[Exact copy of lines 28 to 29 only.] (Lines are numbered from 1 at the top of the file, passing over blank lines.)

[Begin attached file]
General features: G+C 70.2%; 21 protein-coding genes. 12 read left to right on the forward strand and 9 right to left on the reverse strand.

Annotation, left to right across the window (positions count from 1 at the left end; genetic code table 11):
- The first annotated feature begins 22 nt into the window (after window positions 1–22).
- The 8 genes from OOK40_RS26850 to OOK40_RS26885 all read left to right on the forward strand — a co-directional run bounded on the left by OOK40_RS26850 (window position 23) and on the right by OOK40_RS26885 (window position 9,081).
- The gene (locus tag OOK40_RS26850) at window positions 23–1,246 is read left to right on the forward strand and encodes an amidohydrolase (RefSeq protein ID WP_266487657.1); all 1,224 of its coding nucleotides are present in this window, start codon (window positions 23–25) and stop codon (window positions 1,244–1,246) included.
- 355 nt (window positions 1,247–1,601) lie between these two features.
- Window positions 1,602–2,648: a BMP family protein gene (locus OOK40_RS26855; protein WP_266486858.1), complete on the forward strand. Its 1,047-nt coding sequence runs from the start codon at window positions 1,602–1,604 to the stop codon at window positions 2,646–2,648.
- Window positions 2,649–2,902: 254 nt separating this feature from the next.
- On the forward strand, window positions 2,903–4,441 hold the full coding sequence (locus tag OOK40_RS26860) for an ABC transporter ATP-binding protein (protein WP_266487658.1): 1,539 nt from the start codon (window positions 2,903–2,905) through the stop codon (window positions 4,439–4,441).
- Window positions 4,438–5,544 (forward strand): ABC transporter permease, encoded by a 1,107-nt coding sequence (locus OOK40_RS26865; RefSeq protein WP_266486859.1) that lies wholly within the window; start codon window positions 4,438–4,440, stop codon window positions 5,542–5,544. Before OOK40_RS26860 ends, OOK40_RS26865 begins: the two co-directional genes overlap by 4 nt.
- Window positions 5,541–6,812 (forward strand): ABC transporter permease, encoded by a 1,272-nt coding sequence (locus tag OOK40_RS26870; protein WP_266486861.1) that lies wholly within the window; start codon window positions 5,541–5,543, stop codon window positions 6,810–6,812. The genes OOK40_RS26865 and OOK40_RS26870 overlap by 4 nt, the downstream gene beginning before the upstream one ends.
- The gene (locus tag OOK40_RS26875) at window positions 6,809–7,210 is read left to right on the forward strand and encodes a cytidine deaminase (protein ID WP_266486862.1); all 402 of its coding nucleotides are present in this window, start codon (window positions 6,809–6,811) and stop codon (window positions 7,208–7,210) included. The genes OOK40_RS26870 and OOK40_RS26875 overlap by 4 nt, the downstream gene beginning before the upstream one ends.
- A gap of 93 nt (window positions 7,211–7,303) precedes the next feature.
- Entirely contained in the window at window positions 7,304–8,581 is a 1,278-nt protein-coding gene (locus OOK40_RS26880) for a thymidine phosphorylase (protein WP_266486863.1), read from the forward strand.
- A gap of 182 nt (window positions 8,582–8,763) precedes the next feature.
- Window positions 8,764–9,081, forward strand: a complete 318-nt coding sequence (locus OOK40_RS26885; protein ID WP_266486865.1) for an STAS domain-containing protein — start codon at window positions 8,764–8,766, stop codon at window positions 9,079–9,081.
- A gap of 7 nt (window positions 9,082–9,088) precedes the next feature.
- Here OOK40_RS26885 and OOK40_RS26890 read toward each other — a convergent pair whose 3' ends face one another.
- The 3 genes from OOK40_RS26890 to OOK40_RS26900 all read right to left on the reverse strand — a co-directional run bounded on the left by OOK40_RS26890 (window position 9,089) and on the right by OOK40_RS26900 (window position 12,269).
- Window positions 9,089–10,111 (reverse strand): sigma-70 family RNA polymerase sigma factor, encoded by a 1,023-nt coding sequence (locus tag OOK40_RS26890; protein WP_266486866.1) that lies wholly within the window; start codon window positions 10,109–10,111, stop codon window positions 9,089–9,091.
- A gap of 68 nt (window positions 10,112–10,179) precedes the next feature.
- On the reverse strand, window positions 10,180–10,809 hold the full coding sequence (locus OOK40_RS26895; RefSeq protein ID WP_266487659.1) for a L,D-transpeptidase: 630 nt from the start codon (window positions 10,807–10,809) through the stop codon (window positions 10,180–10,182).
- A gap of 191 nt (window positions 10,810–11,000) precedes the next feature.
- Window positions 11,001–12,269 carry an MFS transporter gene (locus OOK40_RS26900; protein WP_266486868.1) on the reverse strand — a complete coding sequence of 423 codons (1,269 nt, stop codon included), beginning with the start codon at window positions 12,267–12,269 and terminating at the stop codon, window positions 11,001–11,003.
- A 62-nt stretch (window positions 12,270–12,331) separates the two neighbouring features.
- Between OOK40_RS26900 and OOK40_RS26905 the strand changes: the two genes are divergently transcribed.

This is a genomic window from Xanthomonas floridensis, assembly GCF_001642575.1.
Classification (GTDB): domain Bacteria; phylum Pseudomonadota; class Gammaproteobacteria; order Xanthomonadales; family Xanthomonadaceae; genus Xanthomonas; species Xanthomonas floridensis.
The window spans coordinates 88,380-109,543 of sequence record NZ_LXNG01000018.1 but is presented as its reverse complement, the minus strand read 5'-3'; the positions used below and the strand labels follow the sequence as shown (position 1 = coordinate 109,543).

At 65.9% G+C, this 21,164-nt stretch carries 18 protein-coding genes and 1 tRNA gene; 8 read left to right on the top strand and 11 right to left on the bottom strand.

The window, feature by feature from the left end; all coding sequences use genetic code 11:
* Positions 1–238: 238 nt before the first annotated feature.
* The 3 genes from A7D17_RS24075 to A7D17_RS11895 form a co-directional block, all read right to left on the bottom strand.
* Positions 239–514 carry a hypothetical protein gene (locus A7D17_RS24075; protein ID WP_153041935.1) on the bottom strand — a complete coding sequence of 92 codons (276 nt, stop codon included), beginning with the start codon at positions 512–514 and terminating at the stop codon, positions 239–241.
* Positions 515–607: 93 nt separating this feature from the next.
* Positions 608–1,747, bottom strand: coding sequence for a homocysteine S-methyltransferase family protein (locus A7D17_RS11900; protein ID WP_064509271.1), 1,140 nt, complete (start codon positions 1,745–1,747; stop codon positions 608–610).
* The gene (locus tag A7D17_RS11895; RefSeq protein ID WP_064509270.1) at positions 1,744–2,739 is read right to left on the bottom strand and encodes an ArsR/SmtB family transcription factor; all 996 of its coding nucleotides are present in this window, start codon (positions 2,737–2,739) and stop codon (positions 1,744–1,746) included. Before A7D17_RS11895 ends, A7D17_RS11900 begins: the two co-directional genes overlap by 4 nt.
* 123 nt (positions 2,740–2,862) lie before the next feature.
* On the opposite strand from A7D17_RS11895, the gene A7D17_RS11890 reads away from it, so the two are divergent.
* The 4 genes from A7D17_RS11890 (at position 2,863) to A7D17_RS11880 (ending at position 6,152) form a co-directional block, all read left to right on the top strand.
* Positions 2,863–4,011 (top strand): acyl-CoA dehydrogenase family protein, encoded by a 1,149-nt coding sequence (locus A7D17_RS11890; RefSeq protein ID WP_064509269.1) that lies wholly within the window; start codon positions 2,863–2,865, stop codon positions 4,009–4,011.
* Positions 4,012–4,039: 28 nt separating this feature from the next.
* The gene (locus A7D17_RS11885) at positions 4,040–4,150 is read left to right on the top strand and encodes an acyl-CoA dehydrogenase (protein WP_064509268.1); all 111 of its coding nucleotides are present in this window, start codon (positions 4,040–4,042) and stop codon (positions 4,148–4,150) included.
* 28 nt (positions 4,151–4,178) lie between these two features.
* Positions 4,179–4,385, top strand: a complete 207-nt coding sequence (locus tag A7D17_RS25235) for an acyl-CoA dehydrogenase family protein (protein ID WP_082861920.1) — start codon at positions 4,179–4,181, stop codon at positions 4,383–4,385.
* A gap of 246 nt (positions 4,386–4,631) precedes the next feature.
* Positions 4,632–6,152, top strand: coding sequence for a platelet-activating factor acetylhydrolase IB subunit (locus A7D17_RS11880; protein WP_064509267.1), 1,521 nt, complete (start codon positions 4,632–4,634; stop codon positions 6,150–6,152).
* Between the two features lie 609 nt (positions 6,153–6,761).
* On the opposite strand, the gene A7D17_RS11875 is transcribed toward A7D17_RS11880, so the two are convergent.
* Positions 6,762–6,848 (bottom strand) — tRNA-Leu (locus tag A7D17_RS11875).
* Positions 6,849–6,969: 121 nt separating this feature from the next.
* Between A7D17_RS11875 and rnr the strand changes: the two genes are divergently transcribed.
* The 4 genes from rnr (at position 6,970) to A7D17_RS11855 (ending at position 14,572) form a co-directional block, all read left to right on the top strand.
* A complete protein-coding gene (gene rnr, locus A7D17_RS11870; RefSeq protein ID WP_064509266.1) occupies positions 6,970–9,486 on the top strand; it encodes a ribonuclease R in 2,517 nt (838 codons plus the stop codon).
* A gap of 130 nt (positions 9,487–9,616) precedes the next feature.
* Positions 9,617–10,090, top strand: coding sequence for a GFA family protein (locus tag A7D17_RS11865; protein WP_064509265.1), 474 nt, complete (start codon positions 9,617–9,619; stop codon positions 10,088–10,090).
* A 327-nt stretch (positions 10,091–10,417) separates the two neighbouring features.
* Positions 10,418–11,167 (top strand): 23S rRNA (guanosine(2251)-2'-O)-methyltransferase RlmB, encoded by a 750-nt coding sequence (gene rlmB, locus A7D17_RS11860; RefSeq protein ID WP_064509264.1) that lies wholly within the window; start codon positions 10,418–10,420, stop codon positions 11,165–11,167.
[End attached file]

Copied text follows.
Classification (GTDB): domain Bacteria; phylum Pseudomonadota; class Gammaproteobacteria; order Xanthomonadales; family Xanthomonadaceae; genus Xanthomonas; species Xanthomonas floridensis.
The window spans coordinates 88,380-109,543 of sequence record NZ_LXNG01000018.1 but is presented as its reverse complement, the minus strand read 5'-3'; the positions used below and the strand labels follow the sequence as shown (position 1 = coordinate 109,543).